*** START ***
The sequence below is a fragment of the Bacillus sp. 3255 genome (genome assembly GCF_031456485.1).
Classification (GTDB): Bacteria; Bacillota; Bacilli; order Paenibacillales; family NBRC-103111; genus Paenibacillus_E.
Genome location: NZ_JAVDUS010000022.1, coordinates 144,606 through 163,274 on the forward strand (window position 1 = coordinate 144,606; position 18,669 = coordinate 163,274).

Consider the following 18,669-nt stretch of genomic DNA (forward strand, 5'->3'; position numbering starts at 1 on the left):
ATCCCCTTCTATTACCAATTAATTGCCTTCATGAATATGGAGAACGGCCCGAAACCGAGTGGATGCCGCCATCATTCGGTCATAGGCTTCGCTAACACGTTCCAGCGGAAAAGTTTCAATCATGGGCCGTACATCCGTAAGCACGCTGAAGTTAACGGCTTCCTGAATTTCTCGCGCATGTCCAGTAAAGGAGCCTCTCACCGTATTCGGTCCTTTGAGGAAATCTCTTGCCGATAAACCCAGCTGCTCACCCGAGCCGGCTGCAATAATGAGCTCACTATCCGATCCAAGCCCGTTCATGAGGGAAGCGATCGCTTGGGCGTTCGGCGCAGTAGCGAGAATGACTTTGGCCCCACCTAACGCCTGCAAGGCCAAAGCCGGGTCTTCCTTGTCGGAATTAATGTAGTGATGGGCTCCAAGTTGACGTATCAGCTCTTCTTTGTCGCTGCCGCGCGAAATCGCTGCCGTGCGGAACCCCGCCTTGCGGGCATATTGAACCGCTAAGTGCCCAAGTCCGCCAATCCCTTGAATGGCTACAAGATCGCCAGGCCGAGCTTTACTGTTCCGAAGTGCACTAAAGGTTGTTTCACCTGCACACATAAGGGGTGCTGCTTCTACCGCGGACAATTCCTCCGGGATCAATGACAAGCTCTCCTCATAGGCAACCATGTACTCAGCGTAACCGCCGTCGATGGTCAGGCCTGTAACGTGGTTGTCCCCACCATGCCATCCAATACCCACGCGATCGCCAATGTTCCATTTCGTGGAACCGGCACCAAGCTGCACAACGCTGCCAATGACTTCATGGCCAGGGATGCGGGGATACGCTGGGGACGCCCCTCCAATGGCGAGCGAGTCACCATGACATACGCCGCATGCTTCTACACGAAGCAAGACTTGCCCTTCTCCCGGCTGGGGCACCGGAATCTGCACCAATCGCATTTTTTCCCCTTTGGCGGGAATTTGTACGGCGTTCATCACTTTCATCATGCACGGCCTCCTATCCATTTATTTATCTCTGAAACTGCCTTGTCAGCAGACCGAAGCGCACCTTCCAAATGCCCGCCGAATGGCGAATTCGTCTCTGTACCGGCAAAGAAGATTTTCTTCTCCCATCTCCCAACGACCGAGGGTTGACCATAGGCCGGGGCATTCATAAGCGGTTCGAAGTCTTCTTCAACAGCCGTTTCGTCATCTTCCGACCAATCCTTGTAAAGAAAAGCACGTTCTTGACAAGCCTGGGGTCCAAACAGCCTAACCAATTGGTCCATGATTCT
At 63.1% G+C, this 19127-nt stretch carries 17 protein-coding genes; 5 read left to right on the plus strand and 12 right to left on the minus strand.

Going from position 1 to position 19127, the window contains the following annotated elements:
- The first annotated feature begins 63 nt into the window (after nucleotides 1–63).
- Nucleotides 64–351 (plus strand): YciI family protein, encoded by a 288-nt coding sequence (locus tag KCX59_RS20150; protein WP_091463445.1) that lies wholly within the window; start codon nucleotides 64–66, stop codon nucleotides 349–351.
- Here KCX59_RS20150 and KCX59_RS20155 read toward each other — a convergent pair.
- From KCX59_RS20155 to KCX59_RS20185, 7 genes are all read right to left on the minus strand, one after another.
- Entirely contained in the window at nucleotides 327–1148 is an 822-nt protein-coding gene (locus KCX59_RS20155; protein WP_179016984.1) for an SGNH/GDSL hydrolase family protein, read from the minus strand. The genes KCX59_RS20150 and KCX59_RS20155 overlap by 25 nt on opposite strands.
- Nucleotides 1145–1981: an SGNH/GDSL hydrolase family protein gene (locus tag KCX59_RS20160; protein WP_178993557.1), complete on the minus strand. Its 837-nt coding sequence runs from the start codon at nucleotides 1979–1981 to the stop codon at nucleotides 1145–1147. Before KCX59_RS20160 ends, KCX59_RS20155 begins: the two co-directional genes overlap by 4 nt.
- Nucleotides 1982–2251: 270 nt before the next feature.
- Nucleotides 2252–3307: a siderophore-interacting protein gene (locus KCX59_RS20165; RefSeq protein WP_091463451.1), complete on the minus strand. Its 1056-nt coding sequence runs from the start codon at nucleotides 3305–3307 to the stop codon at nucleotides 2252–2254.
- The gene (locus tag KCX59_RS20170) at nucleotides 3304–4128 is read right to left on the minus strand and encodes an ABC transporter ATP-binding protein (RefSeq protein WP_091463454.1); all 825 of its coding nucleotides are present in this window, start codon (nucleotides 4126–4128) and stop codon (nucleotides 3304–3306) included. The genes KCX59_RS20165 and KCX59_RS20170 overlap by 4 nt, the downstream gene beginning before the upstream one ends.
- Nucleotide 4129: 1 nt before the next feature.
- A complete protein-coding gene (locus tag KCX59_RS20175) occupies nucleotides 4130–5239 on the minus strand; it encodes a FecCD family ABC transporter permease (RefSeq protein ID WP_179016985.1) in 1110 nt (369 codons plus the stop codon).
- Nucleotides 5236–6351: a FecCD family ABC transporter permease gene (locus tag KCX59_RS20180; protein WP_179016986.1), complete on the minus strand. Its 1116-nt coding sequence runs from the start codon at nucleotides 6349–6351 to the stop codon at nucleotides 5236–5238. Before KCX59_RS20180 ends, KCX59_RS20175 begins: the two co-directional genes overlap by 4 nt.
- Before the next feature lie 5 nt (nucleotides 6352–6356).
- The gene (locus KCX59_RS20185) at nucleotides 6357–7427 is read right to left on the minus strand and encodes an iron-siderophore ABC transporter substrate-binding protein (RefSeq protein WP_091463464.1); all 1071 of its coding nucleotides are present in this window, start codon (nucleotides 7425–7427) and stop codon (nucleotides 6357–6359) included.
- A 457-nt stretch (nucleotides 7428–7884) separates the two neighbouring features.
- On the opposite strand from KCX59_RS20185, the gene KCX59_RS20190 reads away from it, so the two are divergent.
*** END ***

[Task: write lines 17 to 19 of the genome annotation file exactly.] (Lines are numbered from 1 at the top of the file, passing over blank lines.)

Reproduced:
- Nucleotide 4129: 1 nt before the next feature.
- A complete protein-coding gene (locus tag KCX59_RS20175) occupies nucleotides 4130–5239 on the minus strand; it encodes a FecCD family ABC transporter permease (RefSeq protein ID WP_179016985.1) in 1110 nt (369 codons plus the stop codon).
- Nucleotides 5236–6351: a FecCD family ABC transporter permease gene (locus tag KCX59_RS20180; protein WP_179016986.1), complete on the minus strand. Its 1116-nt coding sequence runs from the start codon at nucleotides 6349–6351 to the stop codon at nucleotides 5236–5238. Before KCX59_RS20180 ends, KCX59_RS20175 begins: the two co-directional genes overlap by 4 nt.